COPY OF A LETTER IN THE “HOCKEN” COLLECTION, DUNEDIN
COPY OF A LETTER IN THE “HOCKEN” COLLECTION, DUNEDIN.
I think your journey to England is very ill-timed on many accounts. Several of us are just arrived in the country, and our settlement is in its very infancy, and we, of course, can have no knowledge of the language, and, therefore, require every assistance. Moreover, there is no object can justify you, in leaving your family unprotected in a heathen land. I should have thought you have suffered enough in your family heretofore to prevent you ever leaving them.
By taking away Shunghee, you take from us all our protection; the natives are exceeding rude now, but how much more after his departure. I greatly question whether we shall be able to live among them when he is gone, as I have no doubt but they will abuse us, and steal everything they can lay their hands on.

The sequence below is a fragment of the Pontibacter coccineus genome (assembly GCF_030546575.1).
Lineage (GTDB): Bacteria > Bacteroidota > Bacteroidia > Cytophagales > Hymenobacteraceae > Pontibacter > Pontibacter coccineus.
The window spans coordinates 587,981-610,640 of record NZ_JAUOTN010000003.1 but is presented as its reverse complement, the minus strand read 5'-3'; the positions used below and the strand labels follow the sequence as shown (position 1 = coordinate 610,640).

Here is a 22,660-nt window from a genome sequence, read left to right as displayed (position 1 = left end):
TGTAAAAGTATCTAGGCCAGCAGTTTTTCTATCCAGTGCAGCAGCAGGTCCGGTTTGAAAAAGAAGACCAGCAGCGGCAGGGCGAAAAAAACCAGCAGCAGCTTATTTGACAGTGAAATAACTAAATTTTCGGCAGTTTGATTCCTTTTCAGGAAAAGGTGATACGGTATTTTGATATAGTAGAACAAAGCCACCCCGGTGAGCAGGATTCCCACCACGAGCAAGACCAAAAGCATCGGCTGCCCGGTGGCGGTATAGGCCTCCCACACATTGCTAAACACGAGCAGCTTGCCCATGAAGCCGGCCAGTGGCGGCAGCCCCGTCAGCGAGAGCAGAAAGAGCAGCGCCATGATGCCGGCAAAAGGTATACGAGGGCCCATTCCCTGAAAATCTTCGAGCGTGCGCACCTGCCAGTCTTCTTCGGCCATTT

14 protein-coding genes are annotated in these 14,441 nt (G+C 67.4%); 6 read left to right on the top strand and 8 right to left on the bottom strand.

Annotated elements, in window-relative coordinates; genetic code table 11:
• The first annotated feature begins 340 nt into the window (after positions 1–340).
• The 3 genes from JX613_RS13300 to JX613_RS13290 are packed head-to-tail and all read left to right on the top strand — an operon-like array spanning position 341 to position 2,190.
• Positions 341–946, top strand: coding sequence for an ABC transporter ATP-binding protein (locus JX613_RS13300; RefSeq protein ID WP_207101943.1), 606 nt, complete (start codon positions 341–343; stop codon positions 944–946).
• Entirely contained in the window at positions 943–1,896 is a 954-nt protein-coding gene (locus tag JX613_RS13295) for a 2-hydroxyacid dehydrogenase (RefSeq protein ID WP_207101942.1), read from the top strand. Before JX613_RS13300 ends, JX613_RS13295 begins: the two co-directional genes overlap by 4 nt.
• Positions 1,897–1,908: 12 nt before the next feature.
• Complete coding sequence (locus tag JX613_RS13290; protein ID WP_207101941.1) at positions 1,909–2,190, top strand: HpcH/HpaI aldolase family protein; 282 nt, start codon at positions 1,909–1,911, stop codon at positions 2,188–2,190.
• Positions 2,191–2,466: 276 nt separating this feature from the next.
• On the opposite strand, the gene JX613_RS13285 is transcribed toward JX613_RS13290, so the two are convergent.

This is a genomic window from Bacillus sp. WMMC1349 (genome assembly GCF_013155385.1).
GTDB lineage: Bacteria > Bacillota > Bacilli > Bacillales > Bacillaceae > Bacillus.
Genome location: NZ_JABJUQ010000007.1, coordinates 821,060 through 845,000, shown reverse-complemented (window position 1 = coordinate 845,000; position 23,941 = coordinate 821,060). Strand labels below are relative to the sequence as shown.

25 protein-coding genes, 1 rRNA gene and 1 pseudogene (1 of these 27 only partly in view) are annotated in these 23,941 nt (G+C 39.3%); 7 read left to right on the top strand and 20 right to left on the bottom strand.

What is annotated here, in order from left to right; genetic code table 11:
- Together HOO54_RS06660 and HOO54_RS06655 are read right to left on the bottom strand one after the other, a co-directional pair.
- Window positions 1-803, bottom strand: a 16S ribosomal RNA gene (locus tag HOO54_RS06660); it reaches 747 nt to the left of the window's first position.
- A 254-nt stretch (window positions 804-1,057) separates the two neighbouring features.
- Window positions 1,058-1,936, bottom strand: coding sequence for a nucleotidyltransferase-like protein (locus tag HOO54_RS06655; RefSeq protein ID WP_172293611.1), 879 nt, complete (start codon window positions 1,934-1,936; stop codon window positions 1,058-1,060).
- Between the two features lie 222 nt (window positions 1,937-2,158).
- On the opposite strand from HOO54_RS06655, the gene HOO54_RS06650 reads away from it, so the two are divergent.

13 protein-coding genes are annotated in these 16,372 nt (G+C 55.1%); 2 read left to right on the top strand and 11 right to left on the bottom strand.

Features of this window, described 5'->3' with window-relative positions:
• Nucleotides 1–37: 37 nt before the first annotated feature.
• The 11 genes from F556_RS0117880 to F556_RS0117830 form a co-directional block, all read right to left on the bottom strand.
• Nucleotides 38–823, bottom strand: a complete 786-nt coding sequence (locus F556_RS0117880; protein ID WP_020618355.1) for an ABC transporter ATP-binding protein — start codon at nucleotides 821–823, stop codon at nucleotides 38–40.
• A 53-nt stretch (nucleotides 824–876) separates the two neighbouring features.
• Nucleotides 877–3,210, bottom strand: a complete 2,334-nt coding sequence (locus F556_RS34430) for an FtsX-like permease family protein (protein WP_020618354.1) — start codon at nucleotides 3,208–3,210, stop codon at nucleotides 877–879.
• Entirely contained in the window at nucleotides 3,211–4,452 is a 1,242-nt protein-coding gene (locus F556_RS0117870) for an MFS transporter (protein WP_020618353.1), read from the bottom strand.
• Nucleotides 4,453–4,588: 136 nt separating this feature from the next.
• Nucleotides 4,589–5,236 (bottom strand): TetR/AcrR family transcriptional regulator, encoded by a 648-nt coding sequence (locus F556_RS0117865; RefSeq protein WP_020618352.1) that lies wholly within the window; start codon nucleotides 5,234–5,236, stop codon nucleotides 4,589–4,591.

Further, to take Shunghee to England would be to act in direct opposition to the instructions of the Society, and I very much doubt whether he or yourself will live to return; I well know how very prejudicial the climate of England is to the health of a New Zealander. The Lexicon and Grammar I cannot spare, as I want them for my own use. I shall, D.V., be at Ranghee Hoo to-morrow, or Saturday, and shall be glad to converse with you (if you please), a little further on the subject.